I am looking to evaluate the following asymptotic integral:

Find the leading term of asymptotics as $\lambda\to\infty$

$$I(\lambda)=\int_0^1\cos(\lambda x^3)dx$$

Using method of steepest descent along a certain contour. I am having trouble approaching this problem as I don't understand it well. Any help would be appreciated.

  • $\begingroup$ Writing $\int_0^1dx=\int_0^{\infty}dx-\int_1^{\infty}dx$ simple integration by parts will give everything you need $\endgroup$
    – tired
    Oct 19 '16 at 12:39

To start, recognize that

$$ I(\lambda) = \operatorname{Re} \int_0^1 e^{i\lambda x^3}\,dx. $$

Now there are several questions that you can ask to get yourself going:

  1. Where is the saddle point?

  2. What are the paths of steepest descent away from the saddle point?

  3. How can I deform my contour so that it follows this path of steepest descent?

The last one is a bit tricky since the endpoints of the contour are finite. You only need to follow a portion of the path of steepest descent though; you can have the contour return to its start/endpoint afterwards.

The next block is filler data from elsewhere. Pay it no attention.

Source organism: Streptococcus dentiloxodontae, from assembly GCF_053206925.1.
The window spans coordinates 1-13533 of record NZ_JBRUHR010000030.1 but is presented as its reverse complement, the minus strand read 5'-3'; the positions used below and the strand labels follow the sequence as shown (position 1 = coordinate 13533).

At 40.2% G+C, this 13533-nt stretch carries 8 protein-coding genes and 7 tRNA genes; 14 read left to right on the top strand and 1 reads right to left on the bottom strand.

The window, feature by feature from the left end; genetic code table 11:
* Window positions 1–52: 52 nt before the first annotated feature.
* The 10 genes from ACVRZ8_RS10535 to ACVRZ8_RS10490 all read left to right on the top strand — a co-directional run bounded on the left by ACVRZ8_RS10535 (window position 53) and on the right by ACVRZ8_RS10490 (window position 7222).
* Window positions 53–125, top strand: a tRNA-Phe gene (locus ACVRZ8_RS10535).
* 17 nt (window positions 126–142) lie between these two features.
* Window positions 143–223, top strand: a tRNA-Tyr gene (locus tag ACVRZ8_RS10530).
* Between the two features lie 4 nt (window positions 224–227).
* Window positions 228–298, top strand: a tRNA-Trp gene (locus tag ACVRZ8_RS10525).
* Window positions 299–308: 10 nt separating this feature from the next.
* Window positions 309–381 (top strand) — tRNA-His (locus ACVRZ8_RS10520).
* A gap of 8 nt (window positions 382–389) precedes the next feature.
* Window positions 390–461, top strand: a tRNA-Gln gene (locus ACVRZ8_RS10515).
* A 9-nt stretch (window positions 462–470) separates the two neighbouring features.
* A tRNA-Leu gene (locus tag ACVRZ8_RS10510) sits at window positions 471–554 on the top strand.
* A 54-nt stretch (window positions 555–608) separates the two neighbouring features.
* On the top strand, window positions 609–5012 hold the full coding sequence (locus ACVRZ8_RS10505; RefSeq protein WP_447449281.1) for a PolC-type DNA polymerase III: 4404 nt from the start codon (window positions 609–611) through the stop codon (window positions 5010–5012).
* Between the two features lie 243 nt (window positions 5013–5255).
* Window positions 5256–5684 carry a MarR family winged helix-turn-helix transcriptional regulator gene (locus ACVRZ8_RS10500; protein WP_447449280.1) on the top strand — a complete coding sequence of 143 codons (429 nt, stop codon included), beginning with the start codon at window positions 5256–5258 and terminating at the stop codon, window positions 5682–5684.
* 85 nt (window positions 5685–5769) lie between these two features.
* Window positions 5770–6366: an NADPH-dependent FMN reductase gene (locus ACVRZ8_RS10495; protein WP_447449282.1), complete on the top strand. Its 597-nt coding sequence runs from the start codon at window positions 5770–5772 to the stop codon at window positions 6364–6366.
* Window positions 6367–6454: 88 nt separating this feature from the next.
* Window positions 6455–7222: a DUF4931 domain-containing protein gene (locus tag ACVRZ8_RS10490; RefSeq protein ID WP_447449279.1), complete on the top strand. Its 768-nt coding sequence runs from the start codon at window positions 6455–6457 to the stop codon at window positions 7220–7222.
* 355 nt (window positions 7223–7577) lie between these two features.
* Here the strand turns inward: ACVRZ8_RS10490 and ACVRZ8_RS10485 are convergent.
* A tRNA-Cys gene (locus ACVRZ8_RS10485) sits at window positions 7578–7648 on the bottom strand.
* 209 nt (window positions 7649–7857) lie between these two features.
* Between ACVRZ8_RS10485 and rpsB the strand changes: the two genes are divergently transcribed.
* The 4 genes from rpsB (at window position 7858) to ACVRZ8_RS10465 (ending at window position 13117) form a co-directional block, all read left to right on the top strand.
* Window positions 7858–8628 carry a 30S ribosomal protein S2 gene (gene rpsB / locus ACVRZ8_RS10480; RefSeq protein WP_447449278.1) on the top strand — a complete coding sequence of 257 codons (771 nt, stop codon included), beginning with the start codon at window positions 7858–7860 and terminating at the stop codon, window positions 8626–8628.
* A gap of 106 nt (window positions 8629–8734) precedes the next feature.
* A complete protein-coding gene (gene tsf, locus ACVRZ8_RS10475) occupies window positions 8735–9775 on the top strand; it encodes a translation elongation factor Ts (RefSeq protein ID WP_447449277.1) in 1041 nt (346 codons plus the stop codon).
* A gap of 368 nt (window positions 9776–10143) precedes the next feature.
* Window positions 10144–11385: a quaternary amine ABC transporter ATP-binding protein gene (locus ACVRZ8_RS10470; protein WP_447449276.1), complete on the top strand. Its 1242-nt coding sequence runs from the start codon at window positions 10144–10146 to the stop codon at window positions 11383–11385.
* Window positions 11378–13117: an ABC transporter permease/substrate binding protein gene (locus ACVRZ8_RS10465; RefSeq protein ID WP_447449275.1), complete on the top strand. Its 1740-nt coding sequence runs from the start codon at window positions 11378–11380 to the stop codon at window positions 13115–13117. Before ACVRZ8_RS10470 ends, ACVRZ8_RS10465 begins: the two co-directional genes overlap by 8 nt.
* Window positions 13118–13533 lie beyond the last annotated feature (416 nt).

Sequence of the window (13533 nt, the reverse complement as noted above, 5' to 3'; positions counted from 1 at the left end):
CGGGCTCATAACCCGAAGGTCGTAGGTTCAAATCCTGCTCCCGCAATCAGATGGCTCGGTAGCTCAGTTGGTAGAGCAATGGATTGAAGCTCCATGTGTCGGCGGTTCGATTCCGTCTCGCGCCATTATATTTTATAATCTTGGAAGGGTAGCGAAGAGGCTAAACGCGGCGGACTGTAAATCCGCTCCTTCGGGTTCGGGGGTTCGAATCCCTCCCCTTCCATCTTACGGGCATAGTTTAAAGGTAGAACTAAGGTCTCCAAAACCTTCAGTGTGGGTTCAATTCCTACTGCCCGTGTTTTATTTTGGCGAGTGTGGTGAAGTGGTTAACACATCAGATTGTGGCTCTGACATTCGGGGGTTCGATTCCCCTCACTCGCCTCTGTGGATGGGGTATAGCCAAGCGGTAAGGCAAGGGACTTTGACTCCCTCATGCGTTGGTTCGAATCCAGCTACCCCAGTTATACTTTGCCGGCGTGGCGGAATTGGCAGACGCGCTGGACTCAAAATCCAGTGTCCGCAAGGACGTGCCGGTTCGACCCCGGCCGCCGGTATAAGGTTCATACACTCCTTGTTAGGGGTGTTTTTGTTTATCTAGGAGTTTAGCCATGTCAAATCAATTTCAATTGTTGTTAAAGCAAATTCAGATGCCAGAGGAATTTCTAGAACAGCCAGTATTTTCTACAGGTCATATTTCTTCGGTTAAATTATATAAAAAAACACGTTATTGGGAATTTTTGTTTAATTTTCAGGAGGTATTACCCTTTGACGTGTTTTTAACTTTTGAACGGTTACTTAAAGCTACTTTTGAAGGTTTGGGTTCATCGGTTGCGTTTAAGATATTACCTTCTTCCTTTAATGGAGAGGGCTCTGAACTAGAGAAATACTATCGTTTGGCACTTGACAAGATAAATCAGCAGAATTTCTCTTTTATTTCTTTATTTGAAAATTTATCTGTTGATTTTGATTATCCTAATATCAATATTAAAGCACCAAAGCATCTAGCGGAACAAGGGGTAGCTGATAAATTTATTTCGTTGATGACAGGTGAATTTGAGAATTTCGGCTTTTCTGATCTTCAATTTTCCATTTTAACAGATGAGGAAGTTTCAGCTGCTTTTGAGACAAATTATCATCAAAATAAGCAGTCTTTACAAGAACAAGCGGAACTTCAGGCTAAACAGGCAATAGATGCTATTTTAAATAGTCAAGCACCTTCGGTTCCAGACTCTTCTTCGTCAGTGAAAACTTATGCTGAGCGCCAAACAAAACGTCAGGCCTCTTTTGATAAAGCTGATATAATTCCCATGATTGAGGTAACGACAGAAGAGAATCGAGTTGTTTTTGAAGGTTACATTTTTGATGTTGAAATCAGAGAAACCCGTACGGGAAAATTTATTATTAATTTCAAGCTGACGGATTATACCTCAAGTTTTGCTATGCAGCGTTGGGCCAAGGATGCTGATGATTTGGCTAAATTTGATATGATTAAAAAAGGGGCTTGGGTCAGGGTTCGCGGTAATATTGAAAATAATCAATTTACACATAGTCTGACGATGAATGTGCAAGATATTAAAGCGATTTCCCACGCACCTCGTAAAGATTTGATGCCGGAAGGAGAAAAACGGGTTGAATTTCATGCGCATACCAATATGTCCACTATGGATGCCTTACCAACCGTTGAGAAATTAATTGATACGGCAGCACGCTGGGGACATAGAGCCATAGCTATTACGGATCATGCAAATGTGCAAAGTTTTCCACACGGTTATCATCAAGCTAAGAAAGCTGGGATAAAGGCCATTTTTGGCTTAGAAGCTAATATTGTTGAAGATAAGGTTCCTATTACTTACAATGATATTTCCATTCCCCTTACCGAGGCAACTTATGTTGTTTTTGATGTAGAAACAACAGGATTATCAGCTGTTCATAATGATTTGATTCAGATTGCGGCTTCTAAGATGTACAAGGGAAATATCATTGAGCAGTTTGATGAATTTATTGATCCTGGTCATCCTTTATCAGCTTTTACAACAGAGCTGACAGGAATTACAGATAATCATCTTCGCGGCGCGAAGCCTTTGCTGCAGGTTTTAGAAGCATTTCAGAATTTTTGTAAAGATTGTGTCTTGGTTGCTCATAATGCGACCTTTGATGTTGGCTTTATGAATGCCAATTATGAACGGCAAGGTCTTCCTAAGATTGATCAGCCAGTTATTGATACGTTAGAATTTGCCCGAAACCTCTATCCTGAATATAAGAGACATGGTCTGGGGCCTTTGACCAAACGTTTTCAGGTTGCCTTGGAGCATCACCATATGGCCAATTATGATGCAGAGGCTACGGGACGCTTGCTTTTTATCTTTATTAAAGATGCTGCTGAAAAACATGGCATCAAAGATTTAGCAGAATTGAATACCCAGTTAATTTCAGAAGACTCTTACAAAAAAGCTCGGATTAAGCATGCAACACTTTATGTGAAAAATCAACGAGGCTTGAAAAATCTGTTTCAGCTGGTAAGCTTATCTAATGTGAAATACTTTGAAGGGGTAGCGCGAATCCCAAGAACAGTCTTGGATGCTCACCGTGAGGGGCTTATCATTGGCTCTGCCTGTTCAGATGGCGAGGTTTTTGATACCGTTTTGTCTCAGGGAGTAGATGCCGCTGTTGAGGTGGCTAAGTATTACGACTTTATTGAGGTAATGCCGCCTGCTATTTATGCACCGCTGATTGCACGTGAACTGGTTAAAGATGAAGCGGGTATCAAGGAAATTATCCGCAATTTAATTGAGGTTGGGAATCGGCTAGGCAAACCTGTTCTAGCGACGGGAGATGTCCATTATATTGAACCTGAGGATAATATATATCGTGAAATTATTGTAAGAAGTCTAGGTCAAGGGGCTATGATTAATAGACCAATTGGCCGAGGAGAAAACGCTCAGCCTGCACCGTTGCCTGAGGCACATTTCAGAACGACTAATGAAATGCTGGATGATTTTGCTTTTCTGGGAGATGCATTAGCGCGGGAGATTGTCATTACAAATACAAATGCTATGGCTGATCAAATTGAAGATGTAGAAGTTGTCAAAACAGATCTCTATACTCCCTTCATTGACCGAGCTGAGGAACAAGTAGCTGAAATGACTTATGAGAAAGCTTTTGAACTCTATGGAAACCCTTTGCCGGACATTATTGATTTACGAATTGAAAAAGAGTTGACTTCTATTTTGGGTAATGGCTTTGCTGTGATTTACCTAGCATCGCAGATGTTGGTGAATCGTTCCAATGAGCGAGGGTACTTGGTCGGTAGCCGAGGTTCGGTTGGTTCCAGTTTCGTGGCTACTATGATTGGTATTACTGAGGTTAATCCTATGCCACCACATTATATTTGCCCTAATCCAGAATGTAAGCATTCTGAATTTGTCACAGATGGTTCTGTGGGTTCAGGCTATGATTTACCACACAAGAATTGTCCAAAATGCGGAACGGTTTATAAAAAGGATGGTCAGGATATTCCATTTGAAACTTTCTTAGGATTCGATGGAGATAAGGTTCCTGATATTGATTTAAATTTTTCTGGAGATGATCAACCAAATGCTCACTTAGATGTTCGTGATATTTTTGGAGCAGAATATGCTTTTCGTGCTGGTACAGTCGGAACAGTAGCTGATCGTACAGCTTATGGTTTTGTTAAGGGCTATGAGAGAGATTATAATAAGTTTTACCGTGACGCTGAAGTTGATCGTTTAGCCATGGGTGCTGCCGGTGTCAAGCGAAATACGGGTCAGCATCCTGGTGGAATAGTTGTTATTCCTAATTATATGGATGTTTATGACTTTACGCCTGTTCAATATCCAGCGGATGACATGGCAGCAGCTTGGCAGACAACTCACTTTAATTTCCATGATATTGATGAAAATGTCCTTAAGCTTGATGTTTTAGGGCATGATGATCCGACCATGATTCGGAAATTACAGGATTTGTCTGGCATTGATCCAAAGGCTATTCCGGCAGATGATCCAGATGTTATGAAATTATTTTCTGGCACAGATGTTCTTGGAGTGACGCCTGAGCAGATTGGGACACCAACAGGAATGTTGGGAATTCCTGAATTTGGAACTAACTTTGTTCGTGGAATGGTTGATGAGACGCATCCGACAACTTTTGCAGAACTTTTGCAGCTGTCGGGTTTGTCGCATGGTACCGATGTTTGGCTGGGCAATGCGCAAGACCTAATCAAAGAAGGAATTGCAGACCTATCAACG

Let me know if you get stuck on any of these.


A general blueprint to solve this type of problems is explained in my Math.SE answer here. Applied to OP's example, one derives that

$$ \int_0^1 \! \mathrm{d}z~e^{i\lambda z^3}~=~J(0)-e^{i\lambda}J(1), \tag{1}$$


$$ J(a)~=~\frac{i}{3} \int_0^{\infty} \! \mathrm{d}u~ \frac{e^{-\lambda u}}{(iu+a^3)^{\frac{2}{3}}} .\tag{2} $$

The integral associated with the upper endpoint $a=1$ yields

$$ J(a\!=\!1)~\stackrel{(2)}{=}~\frac{i}{3} \int_0^{\infty} \! \mathrm{d}u~ e^{-\lambda u}\left( 1 - \frac{2i}{3}u + O(u^2) \right) ~=~ \frac{i}{3\lambda} + \frac{2}{9\lambda^2} + O(\lambda^{-3}) .\tag{3} $$

The integral associated with the lower endpoint $a=0$ yields

$$ J(a\!=\!0)~\stackrel{(2)}{=}~ \frac{e^{\frac{i\pi}{6}}}{3} \int_0^{\infty} \! \mathrm{d}u~ \frac{e^{-\lambda u}}{u^{\frac{2}{3}}}~=~ \frac{e^{\frac{i\pi}{6}}\Gamma\left(\frac{1}{3}\right)}{3\lambda^{\frac{1}{3}}}.\tag{4} $$

This leads to the OP's sought-for expansion

$${\rm Re} \int_0^1 \! \mathrm{d}z~e^{i\lambda z^3}~\stackrel{(1)+(3)+(4)}{=}~ \frac{\Gamma\left(\frac{1}{3}\right)}{2\sqrt{3}\lambda^{\frac{1}{3}}} + \frac{\sin(\lambda)}{3\lambda} + O(\lambda^{-2}).\tag{5} $$

  • $\begingroup$ I am wondering if the trick on P284 of B&O still works here, there the authors employed a vertical segment path instead of the true path, it worked well for their problem $\exp(i\lambda t^2)$. But here it's $z^3$ instead of $z^2$. Meaning with the same trick of substituting $z\to 1+i v$, the exponent contains $- 3\lambda v + \lambda v^3$, the second term diverges at infinity. $\endgroup$
    – Taozi
    Oct 26 '20 at 20:45

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